The Democratic party today is, quite simply, the party of government and the natural home of the managerial class. It is no accident, as the Marxists say, that the National Treasury Employees Union, which represents the IRS, gave 94 percent of its political donations during the 2012 election cycle to Democratic candidates openly at war with the Tea Party — the same group singled out by Lois Lerner. The American Federation of Government Employees, which represents the VA, gave 97 percent of its donations to Democrats at the national level and 100 percent to Democrats at the state level…
Please tell me how I am an racist? A leader of the Navajo Code Talkers who appeared at a Washington Redskins home football game said Wednesday the team name is a symbol of loyalty and courage — not a slur as asserted by critics who want it changed.
Maybe next you can push to rename Oklahoma ~ which is Choctaw, “okla humma,” which literally means “red people.”
I will let Napoleon Dynamite finish off my thoughts of your post:
Since most Native-Americans vote Democrat (as linked in the above text), and most of them support the Redskins name, thus, making them [Democrats] racist… are they not also racist for supporting Obama in the general election[s]?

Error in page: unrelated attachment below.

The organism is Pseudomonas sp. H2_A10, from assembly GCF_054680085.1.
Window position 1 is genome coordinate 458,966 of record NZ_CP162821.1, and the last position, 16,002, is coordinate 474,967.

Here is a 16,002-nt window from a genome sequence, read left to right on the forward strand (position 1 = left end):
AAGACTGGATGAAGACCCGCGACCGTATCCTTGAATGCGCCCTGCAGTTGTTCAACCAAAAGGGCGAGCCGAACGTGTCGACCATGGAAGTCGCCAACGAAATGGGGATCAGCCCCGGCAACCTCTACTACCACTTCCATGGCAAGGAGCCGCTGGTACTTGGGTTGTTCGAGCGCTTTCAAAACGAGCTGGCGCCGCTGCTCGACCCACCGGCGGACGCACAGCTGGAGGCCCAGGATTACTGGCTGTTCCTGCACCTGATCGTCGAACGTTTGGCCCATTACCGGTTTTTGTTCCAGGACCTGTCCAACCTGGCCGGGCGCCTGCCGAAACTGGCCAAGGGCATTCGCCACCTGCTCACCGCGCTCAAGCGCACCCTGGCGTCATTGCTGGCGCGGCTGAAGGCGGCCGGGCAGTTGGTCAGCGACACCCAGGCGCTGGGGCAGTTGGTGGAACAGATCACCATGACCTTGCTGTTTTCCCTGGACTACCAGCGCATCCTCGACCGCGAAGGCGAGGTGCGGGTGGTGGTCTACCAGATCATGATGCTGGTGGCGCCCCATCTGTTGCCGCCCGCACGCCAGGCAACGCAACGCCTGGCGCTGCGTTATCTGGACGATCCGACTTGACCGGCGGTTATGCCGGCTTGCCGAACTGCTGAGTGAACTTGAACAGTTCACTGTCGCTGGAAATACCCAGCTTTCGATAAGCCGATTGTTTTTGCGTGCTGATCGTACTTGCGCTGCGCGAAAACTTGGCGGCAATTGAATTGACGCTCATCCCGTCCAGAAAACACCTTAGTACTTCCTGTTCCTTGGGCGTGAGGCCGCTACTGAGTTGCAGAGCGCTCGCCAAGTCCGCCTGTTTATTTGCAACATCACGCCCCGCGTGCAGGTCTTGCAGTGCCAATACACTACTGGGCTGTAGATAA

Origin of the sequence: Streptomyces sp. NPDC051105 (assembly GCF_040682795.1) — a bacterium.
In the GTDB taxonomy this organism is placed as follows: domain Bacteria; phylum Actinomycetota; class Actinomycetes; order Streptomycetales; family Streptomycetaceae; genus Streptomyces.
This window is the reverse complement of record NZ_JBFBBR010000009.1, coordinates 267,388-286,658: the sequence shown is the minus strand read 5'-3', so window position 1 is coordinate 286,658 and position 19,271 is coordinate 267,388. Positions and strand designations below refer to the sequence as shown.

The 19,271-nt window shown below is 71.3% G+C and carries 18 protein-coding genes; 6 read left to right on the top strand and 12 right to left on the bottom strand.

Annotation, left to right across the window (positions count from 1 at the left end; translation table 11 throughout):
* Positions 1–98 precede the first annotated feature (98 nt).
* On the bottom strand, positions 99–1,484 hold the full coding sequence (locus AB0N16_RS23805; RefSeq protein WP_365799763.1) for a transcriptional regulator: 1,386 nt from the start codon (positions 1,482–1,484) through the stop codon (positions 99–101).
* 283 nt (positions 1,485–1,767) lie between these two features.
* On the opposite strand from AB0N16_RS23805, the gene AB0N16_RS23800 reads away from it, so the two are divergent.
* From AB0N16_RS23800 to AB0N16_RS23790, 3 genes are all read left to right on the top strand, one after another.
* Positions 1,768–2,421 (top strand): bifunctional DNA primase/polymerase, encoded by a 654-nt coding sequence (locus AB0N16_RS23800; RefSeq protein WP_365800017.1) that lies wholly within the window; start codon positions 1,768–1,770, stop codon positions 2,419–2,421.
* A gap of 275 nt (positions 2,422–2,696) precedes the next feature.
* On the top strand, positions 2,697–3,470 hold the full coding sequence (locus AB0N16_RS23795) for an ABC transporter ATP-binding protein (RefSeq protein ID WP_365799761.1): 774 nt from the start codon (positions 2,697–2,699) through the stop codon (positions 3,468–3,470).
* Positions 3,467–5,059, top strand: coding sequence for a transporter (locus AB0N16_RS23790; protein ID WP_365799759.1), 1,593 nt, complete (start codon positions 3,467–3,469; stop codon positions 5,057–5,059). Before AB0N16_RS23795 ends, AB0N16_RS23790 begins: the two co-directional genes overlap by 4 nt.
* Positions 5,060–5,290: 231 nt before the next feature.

Veterans aren’t happy with a recent op-ed by the Washington Post, which charged that the Apache, Comanche, Chinook, Lakota, Cheyenne and Kiowa military vehicles were a “greater symbolic injustice” than the NFL’s Washington Redskins’ name.
“Even if the NFL and Redskins brass come to their senses and rename the team, a greater symbolic injustice would continue to afflict Indians — an injustice perpetuated not by a football club but by our federal government,” Simon Waxman of the Boston Review wrote for the Post on Thursday.
He added that the helicopter names were “propaganda” that needed to end, because Native American life expectancy statistics indicate the “violence is ongoing, even if the guns are silent.”
Readers at the popular military news gathering website Doctrine Man reacted Friday.
“I suspect that the author is less unhappy that our choppers have Indian names, and more unhappy that there is a U.S. military,” wrote Alex Kuhns.
A palate cleanser via Time, which notes that the “Redskins Facts” site is behind this and that the team itself is apparently behind “Redskins Facts.” (The anti-Redskins ad that inspired this rebuttal is also embedded [at link].) This is really just a taste of what they’ve got cooking; go to their YouTube account and you’ll find interviews with individual Native Americans defending the name. It’s an understandable counterattack — if your critics claim you’re victimizing a group, the natural response is to find members of the group who don’t feel victimized — but realistically we’re past the point of argument on this subject. It’s already reached litmus-test status. If you’re a Democrat, social justice demands that the name be changed lickety split; if you’re a Republican, the line must be held against political correctness. (Dan Snyder, for one, is obviously not giving in.) If you’re an average low-information voter, you probably don’t mind the name but don’t care much either way and will eventually be badgered into grudgingly accepting the bien-pensant position just to make this farking issue go away already.